The majority of new woodland should be made up of native species but can include a proportion of non-native or advancing/honorary species:
- up to 20% of the species mix can be non-native.
- up to 20% of the native species can be ‘advancing’ or ‘honorary’ natives, see ‘Managing ancient and native woodland in England’.
Protecting, connecting and expanding existing native woodland by planting in close proximity will receive points through the scoring process. The FC will review the location of your proposal and it’s proximity to other native or ancient woodlands.
It is recommended that the management handbook, ‘Managing Native Broadleaved woodland’ chapter 10 is used as the reference to the creation of native woodlands.
Other useful guidance can be found within the practice guide ‘Managing ancient and native woodland in England’.
Why plant new broadleaved woodland with mainly native trees for biodiversity?
Although many of the objectives of woodland creation can be met by planting non-native species, there are many reasons why new woodlands of native broadleaf trees may be better; these are mostly ecological and include:
- Aiding the survival and expansion of woodland species by increasing the amount and quality of suitable habitat.
- Expanding, buffering and linking existing native woodlands to increase their potential to support viable populations of woodland species, and assist movement of species between woodlands, enabling colonisation and increasing the probability of gene flow.
- Creating diversity within intensively managed landscapes, including edge habitat, less intensively managed areas of land and long-term structural diversity.
- Improving diversity in extensive areas of semi natural habitat that are not intensively managed, e.g. unimproved upland pastures and moorland.
- Diversifying land afforested using non-native conifers.
- Improving the visual anaesthetic quality of the landscape.
- Producing native hardwood timber.
However, it is not always necessary to use either native species or local genotypes and there may be good reasons for using a percentage of non-native species or genotypes. For example, sycamore and sweet chestnut are introduced species that are naturalised and widespread; they form important components of the cultural landscape in some parts of the country and many people regard them as perfectly acceptable species in new woodlands. In addition, as Britain's climate is expected to change, our purely native woodland might not always be the best option in some locations.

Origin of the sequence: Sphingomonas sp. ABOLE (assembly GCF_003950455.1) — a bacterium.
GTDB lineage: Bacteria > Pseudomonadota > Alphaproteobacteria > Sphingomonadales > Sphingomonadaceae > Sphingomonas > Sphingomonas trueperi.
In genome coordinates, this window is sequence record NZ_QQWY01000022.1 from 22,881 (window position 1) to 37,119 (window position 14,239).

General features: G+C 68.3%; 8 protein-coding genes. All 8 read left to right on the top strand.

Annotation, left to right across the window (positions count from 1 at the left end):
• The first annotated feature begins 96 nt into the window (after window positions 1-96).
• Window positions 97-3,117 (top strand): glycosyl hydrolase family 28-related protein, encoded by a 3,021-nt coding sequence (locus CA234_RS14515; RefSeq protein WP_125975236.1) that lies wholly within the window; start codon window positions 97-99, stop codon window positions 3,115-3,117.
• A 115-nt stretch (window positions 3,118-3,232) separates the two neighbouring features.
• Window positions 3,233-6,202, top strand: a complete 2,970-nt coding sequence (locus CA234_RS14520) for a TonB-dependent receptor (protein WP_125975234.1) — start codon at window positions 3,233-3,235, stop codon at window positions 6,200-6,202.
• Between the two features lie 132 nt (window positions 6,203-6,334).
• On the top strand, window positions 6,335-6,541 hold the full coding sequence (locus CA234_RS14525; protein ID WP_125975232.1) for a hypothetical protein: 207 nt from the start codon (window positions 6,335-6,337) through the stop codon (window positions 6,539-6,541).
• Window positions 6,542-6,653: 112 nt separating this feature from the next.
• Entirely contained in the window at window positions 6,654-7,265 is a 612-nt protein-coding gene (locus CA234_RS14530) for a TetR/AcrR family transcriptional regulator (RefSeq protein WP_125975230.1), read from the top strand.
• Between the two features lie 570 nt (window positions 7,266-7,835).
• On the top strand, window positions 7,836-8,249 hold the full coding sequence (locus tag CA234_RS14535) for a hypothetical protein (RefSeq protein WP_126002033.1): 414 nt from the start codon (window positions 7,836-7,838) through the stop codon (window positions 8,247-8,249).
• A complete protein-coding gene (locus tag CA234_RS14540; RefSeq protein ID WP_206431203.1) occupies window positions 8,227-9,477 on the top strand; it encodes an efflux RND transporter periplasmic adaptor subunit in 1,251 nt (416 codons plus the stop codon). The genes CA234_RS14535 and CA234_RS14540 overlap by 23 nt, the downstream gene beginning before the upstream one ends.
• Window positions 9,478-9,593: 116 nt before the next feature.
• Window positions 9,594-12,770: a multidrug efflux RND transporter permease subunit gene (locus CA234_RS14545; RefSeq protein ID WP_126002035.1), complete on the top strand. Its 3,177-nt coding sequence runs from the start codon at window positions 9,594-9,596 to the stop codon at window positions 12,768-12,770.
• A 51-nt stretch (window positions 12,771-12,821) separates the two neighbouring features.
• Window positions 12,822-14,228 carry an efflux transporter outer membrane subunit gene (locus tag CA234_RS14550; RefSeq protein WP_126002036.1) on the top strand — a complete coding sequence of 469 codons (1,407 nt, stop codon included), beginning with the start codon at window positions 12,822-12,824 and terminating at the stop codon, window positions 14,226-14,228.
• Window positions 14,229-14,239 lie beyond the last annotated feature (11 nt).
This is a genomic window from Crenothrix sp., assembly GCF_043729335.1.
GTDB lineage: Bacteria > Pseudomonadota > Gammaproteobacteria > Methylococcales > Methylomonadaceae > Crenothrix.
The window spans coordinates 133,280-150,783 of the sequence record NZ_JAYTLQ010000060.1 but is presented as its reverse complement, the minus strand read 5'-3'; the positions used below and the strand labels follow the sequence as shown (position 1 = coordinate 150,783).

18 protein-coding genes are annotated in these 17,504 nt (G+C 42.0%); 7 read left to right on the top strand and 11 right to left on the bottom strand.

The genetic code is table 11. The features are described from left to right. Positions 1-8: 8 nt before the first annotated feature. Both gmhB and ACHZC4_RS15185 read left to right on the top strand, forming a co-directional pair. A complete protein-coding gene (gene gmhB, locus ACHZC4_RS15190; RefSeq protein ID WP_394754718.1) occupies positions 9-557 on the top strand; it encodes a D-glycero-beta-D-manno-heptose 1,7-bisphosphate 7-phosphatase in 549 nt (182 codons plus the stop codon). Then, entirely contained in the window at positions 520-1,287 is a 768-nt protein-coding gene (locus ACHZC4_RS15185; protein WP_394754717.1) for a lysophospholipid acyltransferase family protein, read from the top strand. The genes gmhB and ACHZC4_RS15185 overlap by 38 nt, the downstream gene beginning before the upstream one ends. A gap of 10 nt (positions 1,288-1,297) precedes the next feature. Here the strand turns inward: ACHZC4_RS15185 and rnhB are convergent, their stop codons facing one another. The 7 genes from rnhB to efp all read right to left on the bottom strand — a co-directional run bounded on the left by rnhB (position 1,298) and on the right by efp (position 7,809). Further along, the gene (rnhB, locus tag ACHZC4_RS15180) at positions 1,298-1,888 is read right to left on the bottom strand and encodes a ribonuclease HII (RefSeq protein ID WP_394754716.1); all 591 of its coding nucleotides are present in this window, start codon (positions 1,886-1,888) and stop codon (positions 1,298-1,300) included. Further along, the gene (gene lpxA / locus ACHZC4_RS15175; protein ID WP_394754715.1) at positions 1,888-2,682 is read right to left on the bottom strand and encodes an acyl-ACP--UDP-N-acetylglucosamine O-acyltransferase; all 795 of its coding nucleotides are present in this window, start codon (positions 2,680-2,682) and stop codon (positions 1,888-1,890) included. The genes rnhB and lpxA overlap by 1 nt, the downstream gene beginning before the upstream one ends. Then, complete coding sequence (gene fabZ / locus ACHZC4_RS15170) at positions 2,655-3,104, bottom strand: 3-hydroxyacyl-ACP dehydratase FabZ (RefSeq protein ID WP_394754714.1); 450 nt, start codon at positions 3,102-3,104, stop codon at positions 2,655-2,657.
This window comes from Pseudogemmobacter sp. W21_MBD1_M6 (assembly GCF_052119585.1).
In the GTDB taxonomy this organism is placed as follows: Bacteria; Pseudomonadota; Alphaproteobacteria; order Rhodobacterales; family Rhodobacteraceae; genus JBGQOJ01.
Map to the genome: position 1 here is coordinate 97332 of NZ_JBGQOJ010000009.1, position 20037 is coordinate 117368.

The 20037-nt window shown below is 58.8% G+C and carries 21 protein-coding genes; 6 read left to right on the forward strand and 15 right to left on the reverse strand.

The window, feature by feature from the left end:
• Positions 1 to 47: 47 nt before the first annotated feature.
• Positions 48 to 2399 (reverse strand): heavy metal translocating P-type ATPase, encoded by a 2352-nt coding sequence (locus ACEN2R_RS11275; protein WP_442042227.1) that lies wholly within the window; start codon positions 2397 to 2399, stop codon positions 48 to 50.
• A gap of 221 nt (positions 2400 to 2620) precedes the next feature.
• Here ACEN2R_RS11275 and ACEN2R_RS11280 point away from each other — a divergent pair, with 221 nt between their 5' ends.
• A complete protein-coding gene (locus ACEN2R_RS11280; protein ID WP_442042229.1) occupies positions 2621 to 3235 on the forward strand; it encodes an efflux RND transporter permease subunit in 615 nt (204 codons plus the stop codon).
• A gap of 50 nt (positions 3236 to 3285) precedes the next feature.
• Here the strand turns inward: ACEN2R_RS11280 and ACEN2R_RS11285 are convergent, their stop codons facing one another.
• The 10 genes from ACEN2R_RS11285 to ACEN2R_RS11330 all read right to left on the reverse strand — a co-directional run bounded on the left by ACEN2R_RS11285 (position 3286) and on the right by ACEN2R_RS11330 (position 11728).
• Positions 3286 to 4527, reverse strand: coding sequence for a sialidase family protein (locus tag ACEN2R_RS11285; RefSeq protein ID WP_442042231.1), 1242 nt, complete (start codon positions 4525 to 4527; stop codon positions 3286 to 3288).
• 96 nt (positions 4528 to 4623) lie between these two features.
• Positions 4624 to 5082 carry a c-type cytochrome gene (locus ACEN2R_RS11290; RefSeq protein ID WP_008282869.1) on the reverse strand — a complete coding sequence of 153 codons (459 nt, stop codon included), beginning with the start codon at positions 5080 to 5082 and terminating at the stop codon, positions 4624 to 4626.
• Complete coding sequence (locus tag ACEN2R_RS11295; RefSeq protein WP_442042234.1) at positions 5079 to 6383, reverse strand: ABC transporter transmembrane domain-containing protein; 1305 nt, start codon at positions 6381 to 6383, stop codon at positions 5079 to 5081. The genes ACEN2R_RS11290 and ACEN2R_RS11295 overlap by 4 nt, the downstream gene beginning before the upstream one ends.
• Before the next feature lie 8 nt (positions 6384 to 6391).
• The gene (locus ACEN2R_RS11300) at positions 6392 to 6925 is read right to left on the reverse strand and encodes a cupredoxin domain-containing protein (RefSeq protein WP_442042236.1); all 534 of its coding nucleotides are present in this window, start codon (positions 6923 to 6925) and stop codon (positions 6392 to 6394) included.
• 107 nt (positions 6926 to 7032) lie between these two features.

The concept of selecting and mixing tree and shrub species that mimics the natural woodland community for a site type is a sensible approach. To achieve this it is essential that there is a careful match between the local environment and tree species selected. We would recommend that you use the Ecological Site Classification (ESC) electronic decision support tool. Here you will get an indication of the appropriate Native Vegetation Classification(NVC) for the site and associated woodland tree species. It is important to remember that the tools outputs are only as good as the input detail.
Forestry Commission bulletin FCBU112, ‘creating new native woodlands’, explains the different types of native woodland communities that occur in Great Britain. This publication can be ordered from Forestry Commissions Publications. Information on the details of the 8 individual NVC can be down loaded from Forestry Publications.
The species selected for creating new woodland based on the guidance for woodland NVC types through ESC must take into account the impact of pest and diseases and any plant health controls and guidance that are in force. Due to concerns over the spread of Chalara dieback of ash there is a total ban on the movement of both ash seed and ash trees for planting. Futher guidance including recommendations for alternative tree species. Similarly with concerns over phytophthera disease in alder, planting large areas of this species for new Wet Woodland is not recommended, particularly close to water courses.
It is suggested that innovative tree planting patterns are used to create a combination of clumps and open space to introduce variation by changing the following characteristics:
- Mixture of species within clumps; distribution and size of clumps;
- spacing between trees within clumps;
- spacing between trees and shrubs in adjacent clumps;
- distance between clumps;
- size and distribution of open areas.
The design of new native woodland should consider practical issues such as: how will the design be laid out on the ground, what are the implications for after-care of planted trees during the establishment phase?
It is important to be aware that these 2 set of publications were first published in 1994. This was before the Forestry Commission made its recommendations on the genetic origins of tree seed to assist with adaptation to Climate Change.